Hi Answerman,

I've been thinking about the US light novel market, or rather the lack thereof. I already know why we haven't gotten much of them here - Vertical laid it out pretty clearly when they responded to requests to translate and distribute Baccano!. However, the recent (and overwhelmingly) successful Eve no Jikan Blu-ray kickstarter got me thinking: Could that work for light novels too?

I'd like to know your own opinion on the matter, since you and the others at ANN are more privy to the workings of the American manga and anime industry than I am. Are there any hidden barriers behind crowdfunding a light novel release that I'm missing, or is it just that nobody's really considered the idea?

Oh no, they've considered it. Trust me. But here's the thing with Time of EVE that works in its favor: Time of EVE is, for all intents and purposes, an independent film. That Kickstarter was created by the studio in Japan, themselves. This wasn't a US-based licensor putting this together, it was the original crew who put the thing together in the first place, who decided to self-publish a Blu Ray in the West instead of licensing it away to the Sentai's or Funimation's of the world. In other words, Time of EVE wasn't bound up by some large publisher or rights holder in Japan; it was a project that has, from its inception, been wholly owned by its creators. And that's a great thing to have, because it allows you to do things like - well, launch a Kickstarter. There's no powerful men in suits at Kadokawa or Shogakukan wagging their fingers and scoffing at such an idea.

Unfortunately for most Light Novels, they do have those powerful men in suits calling the shots. Very few of what we consider to be "Light Novels" are self-published. Most of them come from magazines owned by Japanese publishers of varying size and strength. And really, the entire concept of Light Novels came from publishers. Light-reading, character-based stories based on fantastical elements or otaku-friendly concepts. The world of the Light Novel is still one that is very much controlled by the Japanese publishing industry.

And without putting too fine a point on it, good luck to anyone who might be foolish enough to try to start a Kickstarter to publish any of these things. Most Japanese publishers don't seem to hold any interest in the Western world of book sales, seeing as how most of them don't have a wholly-owned Western subsidiary; and the ones that do, like Shueisha and Kodansha, have been pretty touch-and-go about Light Novels. And when it comes to US licensors attempting anything with a Japanese property via Kickstarter, hoo boy. There's not a lot of good history there. For one thing, most Japanese companies hate it when any information about specifically how much it costs to license a property gets leaked. Now, how the hell can you start a successful Kickstarter or Indiegogo or whatever if you can't divulge specifically how much money you need, so that the Japanese license holders don't get mad? 'Tis a quandary!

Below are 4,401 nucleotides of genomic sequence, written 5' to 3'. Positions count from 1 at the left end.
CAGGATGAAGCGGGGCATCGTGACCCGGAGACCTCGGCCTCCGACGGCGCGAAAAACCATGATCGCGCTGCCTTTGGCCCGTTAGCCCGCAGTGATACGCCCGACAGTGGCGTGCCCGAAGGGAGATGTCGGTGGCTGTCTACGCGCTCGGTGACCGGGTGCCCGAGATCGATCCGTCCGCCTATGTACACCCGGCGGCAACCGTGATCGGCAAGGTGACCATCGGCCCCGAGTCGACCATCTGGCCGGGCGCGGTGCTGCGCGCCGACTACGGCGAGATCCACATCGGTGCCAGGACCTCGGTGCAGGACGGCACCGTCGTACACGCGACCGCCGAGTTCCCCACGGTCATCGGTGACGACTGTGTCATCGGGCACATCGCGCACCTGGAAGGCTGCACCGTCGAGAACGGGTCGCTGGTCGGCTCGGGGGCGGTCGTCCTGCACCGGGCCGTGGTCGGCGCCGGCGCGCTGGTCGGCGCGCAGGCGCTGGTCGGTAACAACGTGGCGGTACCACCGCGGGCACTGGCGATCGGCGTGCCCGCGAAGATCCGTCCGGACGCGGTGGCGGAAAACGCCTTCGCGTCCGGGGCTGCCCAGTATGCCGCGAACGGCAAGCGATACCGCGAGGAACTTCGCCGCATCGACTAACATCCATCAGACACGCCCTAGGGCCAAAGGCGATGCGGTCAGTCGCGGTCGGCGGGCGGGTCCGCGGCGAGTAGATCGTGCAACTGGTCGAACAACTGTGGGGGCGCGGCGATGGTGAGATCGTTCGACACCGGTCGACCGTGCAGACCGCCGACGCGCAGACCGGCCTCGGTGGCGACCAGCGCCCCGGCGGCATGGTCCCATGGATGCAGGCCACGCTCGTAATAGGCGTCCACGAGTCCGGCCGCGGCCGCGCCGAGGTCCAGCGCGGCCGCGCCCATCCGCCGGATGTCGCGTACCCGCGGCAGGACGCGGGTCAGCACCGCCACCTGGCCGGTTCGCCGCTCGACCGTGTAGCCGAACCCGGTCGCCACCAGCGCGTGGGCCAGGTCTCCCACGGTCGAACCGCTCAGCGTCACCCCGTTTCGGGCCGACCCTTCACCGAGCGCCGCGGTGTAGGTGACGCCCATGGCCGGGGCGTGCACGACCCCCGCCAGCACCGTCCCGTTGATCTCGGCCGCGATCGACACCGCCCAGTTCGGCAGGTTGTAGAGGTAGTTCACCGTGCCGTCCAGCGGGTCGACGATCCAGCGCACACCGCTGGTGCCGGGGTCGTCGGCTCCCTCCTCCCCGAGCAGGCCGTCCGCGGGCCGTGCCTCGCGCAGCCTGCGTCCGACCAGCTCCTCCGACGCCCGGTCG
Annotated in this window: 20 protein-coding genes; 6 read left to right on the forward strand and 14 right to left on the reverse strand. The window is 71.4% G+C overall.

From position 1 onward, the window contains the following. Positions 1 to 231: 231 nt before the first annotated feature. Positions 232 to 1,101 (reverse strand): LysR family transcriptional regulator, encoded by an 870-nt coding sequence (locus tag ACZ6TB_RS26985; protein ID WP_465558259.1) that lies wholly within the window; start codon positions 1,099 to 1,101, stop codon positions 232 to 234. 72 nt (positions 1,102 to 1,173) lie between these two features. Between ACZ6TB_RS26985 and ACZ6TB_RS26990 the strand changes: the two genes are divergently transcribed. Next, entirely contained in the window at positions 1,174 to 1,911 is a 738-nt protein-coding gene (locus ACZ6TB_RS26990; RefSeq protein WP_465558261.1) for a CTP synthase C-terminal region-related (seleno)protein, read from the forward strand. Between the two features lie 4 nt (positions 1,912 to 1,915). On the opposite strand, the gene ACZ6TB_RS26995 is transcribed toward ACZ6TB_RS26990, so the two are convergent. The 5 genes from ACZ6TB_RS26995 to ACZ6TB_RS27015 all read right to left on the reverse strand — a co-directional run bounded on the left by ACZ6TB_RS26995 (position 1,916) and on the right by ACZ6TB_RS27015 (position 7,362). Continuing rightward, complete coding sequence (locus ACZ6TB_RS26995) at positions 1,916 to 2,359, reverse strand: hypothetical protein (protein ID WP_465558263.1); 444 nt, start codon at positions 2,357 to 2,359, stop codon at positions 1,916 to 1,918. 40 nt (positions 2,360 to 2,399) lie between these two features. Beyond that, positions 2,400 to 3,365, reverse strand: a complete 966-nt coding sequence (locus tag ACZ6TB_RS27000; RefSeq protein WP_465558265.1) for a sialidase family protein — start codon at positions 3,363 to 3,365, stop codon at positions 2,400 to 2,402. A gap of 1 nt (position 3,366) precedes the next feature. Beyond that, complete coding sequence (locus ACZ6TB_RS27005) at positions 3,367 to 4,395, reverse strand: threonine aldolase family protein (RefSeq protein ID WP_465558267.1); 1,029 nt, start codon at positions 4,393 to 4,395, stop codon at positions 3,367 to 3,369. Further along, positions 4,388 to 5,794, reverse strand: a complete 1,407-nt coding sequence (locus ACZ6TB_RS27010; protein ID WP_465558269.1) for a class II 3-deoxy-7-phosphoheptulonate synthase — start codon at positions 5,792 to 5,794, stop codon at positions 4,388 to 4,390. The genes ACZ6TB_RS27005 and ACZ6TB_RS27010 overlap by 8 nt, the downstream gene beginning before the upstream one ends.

The only way it'll work is if the Japanese publishers either give up caring about that stuff, or do like what Anime Sols is trying to do, which is form an LLP with several interested parties in order to take their own shot at this crowdfunding thing. I think an LLP would be a great choice to get a lot of Light Novel publishers on board, and unlike Anime Sols, I could really see such a thing taking off and getting funded. If they managed to get the right titles available, I can't imagine why the rabid fanbase that these Light Novels represent wouldn't show up and pledge money in droves.

But that's just wishful thinking, if anything. That would require Japanese publishers to take incentive in the Western market, which, if previous instances are any indication, they're not terribly interested in.


Getting excited about AX! Can't wait to see the producers of Attack on Titan. I just want to thank them for leaving the fanservice to the fans. (See: Attack on Titan fan art.)

The frustration about the episode 14 recap got me thinking though. To be honest, I don't care much for them either despite understanding the main reason why they exist is because they don't often rerun episodes on Japanese television. That makes it hard for people who learn about the series through word of mouth to hop on board. In that respect, I think it's smart of them to provide a recap episode before the first volume is released on home video. I did, however, like the recap episodes of NANA, hosted by some of the minor characters. If they did something like that with Sasha Blaus (aka Potato Girl) I'd be happy to watch.

So, why don't they rerun episodes on Japanese television? I also wonder if this sort of ties into your earlier response about less commercials. At this point, you might as well explain all the differences between how Japanese and American television function.

Wait, all the differences between American and Japanese television? You're a madman! I'd still be writing this column into the next month!